The Wisconsin Economic Development Corp. didn’t require financial statements from companies receiving incentives; gave awards to ineligible businesses and ineligible projects; and awarded nearly $1 million in tax credits to companies for actions taken before they had signed their contracts with the state. The agency lacked strong policies and oversight on awarding taxpayer money and then did a poor job following up to see if jobs were truly being created and other goals met, the audit found.
A careful analysis of the four most prominent “business climate” ratings of state tax systems finds them to be “deeply flawed and of no value to informing state policy.” A report published today by Good Jobs First (“Grading Places: What Do the Business Climate Rankings Really Tell Us?”) concludes that business climate studies are actually “politicized grab-bags of data” that contradict each other wildly.
The “Grading Places” report is authored by Dr. Peter Fisher, an economist who has written extensively on economic development. According to Dr. Fisher:
“When we scrutinized the business climate methodologies, we found profound and elementary errors. We found effects presented as causes. We found factors that have no empirically proven relationship to economic growth. And we found scores that ignore major differences among state tax systems.”
You can find the complete report and the executive summary here.
Jon Peacock Read more
Mining Bill Reduces Resources for Local Governments to Address Impact of Mine
Local governments affected by a proposed mine in northern Wisconsin might not have sufficient resources to offset the increased public costs associated with the mine. That’s because the proposed mining bill, which has passed the Joint Finance Committee and heads to the Senate Wednesday, diverts part of the revenue from the mining tax away from a fund set to offset mine-related costs of local governments, and instead sends it to the Wisconsin Economic Development Corporation.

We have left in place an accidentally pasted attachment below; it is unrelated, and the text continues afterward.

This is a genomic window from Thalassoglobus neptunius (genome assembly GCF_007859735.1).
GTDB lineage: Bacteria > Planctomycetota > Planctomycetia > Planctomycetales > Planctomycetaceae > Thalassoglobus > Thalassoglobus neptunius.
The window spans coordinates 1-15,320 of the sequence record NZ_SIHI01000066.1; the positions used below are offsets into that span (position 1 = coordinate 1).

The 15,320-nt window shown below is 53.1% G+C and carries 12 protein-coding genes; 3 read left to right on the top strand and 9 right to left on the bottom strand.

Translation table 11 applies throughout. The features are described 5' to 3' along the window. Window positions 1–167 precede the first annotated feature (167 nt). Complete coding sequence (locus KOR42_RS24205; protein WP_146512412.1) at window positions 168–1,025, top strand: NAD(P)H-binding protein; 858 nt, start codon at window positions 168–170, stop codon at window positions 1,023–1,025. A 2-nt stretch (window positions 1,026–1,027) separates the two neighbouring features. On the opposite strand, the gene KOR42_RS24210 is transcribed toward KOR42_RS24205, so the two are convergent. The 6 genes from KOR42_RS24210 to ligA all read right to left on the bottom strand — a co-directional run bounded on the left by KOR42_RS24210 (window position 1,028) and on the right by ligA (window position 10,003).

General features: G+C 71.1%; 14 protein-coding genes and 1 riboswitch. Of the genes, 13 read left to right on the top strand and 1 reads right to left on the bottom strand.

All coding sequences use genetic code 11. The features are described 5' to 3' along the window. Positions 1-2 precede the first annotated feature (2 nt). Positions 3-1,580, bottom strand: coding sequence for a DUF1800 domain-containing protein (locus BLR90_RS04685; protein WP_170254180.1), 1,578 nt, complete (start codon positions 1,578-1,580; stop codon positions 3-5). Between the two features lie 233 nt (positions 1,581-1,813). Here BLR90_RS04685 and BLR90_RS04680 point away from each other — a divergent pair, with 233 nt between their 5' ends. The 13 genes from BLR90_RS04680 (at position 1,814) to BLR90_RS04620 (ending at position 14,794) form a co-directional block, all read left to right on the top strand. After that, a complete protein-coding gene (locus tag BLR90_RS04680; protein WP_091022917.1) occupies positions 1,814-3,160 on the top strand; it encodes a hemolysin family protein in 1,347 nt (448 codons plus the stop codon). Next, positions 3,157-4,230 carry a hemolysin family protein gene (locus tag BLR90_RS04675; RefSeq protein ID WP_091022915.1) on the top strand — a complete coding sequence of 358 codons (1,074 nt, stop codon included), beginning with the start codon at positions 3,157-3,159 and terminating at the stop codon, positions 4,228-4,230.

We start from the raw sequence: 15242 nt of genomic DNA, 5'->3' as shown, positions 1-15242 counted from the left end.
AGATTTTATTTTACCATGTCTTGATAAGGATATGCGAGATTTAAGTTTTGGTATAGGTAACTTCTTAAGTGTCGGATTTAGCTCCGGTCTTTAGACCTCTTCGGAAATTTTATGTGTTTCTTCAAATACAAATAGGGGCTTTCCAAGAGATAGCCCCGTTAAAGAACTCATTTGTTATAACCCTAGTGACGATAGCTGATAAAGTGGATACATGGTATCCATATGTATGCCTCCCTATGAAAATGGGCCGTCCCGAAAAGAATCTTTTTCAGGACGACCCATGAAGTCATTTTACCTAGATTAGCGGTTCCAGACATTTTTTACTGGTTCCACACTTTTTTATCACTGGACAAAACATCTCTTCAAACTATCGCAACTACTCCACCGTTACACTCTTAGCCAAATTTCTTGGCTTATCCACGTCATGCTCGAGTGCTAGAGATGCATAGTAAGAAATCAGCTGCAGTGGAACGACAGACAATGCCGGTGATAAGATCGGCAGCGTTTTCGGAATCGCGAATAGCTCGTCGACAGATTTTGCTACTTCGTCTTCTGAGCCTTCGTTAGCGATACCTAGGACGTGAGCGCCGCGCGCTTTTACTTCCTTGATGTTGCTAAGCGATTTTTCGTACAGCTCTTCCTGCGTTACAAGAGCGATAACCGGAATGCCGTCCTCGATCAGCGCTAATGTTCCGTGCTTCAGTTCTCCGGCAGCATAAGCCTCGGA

Under current mining tax law, all proceeds from the mining tax are set aside to provide financial assistance to local governments experiencing social, environmental, or economic impacts from the mine.
The mining bill currently under consideration in the Senate changes the law and instead allocates only 60% of the proceeds from the mining tax to the fund to address local impacts. The remaining 40% of proceeds would be sent to the Wisconsin Economic Development Corporation, with no specific requirements as to how the money must be spent. Read more
As Early Investment Capital Falls Nationally, It Jumps 31% in Wisconsin
Bruce Murhpy’s latest commentary at UrbanMilwaukee.com ventures where few people (especially “angel investors”) dare to tread – by challenging the perception that Wisconsin lags in availability of venture capital for entrepreneurs and should allocate state funding to create more incentives for boosting the amount of such capital. His analysis was triggered by a January 17 Milwaukee Journal Sentinel (MJS) article, which reported that Wisconsin enjoyed strong growth in early investment capital in 2012 – with a 31% increase last year, even though the national venture capital pie contracted by 10%.
Murphy’s column critiques the MJS article and contends that it painted a “glass half empty” picture of venture capital in Wisconsin, but I think he concedes that the Milwaukee paper has accurately reported the statistics. He notes that a PolitiFact column in the Journal Sentinel reported that Wisconsin ranked 25th among the states in the amount of venture capital raised in the first three quarters of 2011 – which I think is better than many people seem to believe. Read more